How KU faculty are preparing for switch to online teaching during coronavirus pandemic
photo by: Sara Sheperd/Journal-World File Photo
As the University of Kansas prepares for a shift to teach all courses remotely until at least the end of March, the change will be a balancing act for all involved.
While the university for years has had a multitude of online classes, never before have professors been forced by extenuating circumstances to teach, and for students to learn, entirely outside of the classroom with essentially a week’s worth of preparation.
Then the coronavirus, or COVID-19, spread across the globe, forcing universities worldwide — including KU — to migrate to digital learning.
“We are in uncharted territory,” Shawn Leigh Alexander, KU’s Faculty Senate president, told the Journal-World. Alexander is also a professor of African and African American Studies.
“This is not normal online education; it is teaching remotely under emergency conditions, but everyone is working together to try to make the transition smooth, and we here at KU are striving to continue providing the same world-class education we do under normal circumstances.”
Patrick Miller, an associate professor of political science at KU, said the change to online classes — which begins on March 23, with the university set to reevaluate the status of COVID-19 on a weekly basis beginning March 28 — will be an adjustment for both him and his students.
Miller prefers in-person lectures and told the Journal-World that most KU students seem to excel more in physical classrooms. What gets lost with online teaching, he said, is the ability to read a room and gauge whether students are truly understanding the material.
This is especially key in the 100-person political statistics course Miller is teaching this semester. The course is a curriculum benchmark and is required of all undergraduate students seeking a political science degree. Right now, Miller said he’s leaning toward recording his lectures to go along with PowerPoint slides in an effort to communicate as much information as would normally be in a classroom setting.
“I have learned to gauge their understanding in the classroom better over time by reading all kinds of subtle cues and asking questions,” he said. “I think I’m going to lose some of that.”
“There’s going to be pressure here on both faculty and students to really make the most of this format,” Miller added.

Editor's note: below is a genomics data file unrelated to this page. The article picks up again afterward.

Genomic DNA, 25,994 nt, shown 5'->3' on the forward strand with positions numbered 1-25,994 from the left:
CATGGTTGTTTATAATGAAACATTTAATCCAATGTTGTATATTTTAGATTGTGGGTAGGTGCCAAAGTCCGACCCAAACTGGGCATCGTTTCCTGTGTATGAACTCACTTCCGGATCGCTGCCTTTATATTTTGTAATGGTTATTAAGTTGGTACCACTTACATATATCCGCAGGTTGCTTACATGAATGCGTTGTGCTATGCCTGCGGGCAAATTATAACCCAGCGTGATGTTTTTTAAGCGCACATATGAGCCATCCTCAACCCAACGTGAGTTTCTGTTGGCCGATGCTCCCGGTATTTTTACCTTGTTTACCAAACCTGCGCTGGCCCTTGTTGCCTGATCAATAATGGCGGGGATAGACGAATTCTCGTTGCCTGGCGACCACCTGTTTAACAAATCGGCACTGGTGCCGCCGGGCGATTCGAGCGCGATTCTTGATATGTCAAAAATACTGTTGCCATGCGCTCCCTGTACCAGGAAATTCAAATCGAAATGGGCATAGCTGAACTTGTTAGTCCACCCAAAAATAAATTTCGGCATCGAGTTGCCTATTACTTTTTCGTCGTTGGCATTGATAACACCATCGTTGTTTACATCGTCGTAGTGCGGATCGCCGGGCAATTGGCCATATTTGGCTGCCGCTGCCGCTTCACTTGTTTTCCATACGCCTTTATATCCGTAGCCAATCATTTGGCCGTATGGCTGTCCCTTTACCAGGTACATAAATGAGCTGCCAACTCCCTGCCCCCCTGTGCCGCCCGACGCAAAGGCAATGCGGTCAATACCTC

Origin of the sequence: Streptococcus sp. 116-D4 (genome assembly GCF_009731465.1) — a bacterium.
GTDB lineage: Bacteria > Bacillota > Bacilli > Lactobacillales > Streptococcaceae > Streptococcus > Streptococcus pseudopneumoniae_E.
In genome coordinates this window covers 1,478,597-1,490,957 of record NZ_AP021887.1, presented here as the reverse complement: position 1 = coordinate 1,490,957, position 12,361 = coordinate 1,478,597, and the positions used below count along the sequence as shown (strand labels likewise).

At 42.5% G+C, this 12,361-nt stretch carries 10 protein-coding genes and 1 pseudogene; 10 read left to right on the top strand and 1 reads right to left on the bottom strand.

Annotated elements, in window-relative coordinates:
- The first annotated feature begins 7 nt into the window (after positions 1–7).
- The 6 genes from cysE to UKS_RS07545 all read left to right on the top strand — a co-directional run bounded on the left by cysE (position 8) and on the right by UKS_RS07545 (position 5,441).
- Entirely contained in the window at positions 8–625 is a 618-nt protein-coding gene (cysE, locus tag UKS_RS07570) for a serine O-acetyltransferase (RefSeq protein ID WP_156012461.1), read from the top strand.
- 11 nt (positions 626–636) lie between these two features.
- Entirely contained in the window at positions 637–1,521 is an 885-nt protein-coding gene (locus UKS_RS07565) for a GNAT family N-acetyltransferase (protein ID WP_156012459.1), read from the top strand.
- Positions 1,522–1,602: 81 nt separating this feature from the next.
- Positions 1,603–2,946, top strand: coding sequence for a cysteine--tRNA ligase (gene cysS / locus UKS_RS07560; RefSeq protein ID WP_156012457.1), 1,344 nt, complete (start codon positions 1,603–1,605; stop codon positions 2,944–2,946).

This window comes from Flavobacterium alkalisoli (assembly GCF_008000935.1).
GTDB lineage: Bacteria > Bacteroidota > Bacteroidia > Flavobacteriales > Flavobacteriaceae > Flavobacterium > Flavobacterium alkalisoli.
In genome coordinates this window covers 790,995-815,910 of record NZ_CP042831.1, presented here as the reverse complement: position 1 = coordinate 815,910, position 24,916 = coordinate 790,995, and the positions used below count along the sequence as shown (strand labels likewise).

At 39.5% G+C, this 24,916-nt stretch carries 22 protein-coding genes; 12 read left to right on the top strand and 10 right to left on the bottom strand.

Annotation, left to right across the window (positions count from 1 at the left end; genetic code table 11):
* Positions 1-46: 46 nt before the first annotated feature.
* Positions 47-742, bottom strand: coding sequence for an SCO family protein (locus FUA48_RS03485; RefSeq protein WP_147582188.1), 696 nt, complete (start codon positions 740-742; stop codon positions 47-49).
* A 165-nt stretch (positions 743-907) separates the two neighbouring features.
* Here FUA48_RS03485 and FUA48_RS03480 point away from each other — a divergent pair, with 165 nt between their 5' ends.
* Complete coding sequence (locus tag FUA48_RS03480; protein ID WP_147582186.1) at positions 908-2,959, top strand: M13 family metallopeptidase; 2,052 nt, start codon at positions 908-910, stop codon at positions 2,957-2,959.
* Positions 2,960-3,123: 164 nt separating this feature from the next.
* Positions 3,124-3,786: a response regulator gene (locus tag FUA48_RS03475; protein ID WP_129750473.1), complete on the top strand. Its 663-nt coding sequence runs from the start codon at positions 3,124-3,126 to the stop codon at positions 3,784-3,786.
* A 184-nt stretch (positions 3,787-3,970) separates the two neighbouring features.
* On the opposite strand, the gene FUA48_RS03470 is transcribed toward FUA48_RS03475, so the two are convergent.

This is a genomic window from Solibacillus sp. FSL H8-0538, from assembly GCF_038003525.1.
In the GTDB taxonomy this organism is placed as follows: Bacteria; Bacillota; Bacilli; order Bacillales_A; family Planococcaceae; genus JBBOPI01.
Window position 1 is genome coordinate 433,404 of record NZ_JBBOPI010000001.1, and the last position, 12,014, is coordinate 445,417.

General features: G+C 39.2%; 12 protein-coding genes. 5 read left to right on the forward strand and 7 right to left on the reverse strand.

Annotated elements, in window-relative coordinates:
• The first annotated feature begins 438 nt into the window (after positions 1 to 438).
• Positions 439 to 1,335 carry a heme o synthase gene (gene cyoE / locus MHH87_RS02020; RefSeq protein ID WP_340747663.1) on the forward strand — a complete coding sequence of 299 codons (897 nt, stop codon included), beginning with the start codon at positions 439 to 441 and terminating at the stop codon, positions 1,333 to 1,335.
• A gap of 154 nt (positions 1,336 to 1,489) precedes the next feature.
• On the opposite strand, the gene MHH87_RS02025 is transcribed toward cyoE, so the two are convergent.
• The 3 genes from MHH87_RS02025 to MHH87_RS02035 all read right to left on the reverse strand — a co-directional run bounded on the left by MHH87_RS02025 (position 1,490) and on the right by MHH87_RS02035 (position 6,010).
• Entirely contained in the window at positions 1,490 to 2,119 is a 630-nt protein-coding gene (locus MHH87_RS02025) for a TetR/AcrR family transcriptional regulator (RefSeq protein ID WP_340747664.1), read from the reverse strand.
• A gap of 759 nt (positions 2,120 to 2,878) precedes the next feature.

Seemingly, the university disciplines that will be hit hardest by remote learning are more visual, hands-on mediums, like the ones taught in the Department of Theater and Dance.
Since news began to break of colleges across the U.S., academic social media has “lit up” with questions of “how do I teach ballet online?” department chair Henry Bial said.
While it’s a difficult question to answer, KU is not alone in searching for solutions. The nice thing about the digital-first world, Bial said, is that resources have already been posted online by national dance and theater associations, giving universities guidance on how to remotely teach disciplines that typically need face-to-face interaction and human contact.
In the short term, students may be asked to watch online examples of performances relevant to their coursework and write about them. And, eventually, they may be asked to use what technology they have available to record and share work with instructors and classmates.
That being said, Bial acknowledged the department and the university were sensitive to concerns about low-income students and those without easy access to technology. To assist both students and faculty, KU recently launched a dedicated website to assist with the transition to online learning, remote.ku.edu, where questions about setting up courses and how to use the university’s online learning system, Blackboard, can be answered.
Ultimately, the switch to online coursework will be a challenge university-wide for however long it is needed. But the challenging times are also providing KU and other universities with a chance to change the status quo of how certain disciplines are taught.
“Face-to-face pedagogy and live human interaction is central to our field,” Bial said. “But (this is) an opportunity for us to get creative and challenge our assumptions about what does and doesn’t have to be done in person.”
More coverage: Coronavirus (COVID-19)
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